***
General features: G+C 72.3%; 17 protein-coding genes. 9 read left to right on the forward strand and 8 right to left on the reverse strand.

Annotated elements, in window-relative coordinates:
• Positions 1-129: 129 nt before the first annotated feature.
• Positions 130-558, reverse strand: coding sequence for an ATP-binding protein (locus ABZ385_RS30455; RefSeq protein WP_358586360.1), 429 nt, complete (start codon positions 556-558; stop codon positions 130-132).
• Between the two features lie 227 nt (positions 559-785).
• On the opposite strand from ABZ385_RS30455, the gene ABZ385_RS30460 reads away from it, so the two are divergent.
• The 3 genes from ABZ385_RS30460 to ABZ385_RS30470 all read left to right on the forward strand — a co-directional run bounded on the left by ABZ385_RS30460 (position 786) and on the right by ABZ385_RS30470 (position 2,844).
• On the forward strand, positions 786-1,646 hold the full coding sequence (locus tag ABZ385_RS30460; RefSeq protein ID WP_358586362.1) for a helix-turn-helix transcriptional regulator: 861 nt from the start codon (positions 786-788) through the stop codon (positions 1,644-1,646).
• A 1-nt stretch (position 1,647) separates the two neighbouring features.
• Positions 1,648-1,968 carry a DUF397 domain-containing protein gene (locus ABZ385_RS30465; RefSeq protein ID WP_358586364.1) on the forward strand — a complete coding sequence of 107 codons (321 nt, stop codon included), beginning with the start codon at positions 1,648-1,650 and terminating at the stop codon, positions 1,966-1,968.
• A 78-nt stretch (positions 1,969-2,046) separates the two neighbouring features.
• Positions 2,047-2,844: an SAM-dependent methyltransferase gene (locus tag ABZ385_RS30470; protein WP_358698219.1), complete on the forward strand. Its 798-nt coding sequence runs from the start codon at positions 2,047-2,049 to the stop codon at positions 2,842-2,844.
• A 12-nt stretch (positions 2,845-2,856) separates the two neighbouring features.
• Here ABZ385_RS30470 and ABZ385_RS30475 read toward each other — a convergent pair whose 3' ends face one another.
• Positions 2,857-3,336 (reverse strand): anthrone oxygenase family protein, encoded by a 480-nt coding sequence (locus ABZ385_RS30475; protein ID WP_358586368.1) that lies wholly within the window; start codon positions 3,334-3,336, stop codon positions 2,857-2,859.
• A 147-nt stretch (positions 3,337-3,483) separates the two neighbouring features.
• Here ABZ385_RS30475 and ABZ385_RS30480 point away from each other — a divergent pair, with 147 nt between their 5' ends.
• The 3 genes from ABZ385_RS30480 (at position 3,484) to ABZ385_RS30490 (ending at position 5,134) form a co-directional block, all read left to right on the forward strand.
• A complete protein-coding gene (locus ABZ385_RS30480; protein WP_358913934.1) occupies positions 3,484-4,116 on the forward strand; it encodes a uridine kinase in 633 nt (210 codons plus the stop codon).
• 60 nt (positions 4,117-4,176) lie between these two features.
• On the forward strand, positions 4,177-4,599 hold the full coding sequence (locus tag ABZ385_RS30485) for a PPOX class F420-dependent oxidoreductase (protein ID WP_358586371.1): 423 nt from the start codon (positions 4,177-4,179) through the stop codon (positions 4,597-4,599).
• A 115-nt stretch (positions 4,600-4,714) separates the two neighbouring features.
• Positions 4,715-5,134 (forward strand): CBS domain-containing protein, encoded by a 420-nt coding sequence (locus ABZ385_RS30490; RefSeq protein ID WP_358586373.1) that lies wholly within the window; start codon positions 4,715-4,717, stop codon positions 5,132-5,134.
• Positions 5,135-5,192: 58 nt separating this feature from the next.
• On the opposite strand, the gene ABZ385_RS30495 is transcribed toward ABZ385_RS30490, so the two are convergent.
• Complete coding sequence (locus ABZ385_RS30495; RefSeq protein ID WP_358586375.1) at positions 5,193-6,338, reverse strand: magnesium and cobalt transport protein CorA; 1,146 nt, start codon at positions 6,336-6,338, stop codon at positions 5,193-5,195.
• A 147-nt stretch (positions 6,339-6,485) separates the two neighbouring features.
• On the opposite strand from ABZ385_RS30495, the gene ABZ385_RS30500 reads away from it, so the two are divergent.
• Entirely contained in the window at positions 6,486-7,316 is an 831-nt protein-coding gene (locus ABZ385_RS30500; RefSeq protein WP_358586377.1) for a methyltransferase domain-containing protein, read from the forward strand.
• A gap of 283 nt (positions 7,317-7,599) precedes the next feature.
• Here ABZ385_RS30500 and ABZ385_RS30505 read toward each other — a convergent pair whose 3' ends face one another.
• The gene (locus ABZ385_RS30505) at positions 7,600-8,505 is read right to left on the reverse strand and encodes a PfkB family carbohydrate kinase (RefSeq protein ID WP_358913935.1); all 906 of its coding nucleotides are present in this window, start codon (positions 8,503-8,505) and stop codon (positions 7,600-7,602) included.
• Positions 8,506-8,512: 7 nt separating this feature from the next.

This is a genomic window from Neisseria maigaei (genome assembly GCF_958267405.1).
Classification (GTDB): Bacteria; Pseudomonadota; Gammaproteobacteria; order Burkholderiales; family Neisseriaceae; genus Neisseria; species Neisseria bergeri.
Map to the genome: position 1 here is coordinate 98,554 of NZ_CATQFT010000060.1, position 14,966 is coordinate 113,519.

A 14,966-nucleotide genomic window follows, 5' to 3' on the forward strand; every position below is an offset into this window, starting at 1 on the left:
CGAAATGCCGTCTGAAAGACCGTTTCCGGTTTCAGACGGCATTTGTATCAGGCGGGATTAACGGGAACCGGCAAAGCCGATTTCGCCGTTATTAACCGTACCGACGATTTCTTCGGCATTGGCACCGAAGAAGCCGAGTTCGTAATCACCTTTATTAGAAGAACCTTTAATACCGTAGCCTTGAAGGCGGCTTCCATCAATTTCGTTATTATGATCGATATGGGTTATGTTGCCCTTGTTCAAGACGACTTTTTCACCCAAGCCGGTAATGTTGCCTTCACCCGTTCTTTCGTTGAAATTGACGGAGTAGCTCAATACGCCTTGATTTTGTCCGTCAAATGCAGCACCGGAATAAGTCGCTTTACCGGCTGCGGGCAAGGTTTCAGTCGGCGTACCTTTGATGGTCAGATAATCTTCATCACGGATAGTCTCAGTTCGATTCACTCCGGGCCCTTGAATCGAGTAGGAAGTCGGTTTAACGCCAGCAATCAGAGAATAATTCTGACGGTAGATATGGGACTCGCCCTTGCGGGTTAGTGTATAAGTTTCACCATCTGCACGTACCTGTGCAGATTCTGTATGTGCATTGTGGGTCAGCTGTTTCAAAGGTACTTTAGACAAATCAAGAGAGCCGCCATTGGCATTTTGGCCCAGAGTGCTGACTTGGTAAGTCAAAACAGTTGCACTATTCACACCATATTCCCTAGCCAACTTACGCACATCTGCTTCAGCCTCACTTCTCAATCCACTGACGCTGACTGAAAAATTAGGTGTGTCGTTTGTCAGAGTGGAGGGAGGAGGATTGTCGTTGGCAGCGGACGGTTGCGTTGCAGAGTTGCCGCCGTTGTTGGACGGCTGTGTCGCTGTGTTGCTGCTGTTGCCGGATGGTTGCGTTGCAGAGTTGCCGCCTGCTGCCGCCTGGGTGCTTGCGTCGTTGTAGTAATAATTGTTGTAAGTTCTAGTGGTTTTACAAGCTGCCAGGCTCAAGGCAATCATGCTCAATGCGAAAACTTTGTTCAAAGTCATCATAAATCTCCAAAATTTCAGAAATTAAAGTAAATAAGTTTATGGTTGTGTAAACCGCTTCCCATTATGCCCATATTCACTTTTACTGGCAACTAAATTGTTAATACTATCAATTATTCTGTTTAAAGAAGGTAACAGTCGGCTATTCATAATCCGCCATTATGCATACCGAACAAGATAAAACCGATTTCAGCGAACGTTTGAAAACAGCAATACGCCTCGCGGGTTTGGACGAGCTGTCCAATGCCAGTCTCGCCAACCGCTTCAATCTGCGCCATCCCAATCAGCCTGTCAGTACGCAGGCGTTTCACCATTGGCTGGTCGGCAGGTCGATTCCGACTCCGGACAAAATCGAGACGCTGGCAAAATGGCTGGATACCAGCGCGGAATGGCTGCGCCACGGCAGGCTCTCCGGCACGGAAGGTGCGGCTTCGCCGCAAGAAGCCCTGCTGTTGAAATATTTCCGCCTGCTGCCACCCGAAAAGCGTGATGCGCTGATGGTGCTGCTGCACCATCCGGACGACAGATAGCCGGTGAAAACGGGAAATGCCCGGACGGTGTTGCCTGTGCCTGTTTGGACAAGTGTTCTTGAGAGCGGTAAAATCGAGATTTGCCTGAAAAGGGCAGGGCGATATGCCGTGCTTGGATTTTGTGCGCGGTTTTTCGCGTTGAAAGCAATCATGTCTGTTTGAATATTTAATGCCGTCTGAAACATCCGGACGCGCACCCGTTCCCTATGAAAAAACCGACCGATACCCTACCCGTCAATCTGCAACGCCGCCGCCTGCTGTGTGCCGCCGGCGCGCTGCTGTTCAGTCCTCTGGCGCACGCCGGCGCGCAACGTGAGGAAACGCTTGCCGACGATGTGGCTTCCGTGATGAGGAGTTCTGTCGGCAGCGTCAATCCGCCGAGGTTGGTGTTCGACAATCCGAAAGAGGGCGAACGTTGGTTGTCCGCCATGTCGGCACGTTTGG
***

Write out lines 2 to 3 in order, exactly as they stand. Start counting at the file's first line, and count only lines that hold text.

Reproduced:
Annotated elements, in window-relative coordinates:
• Positions 1-129: 129 nt before the first annotated feature.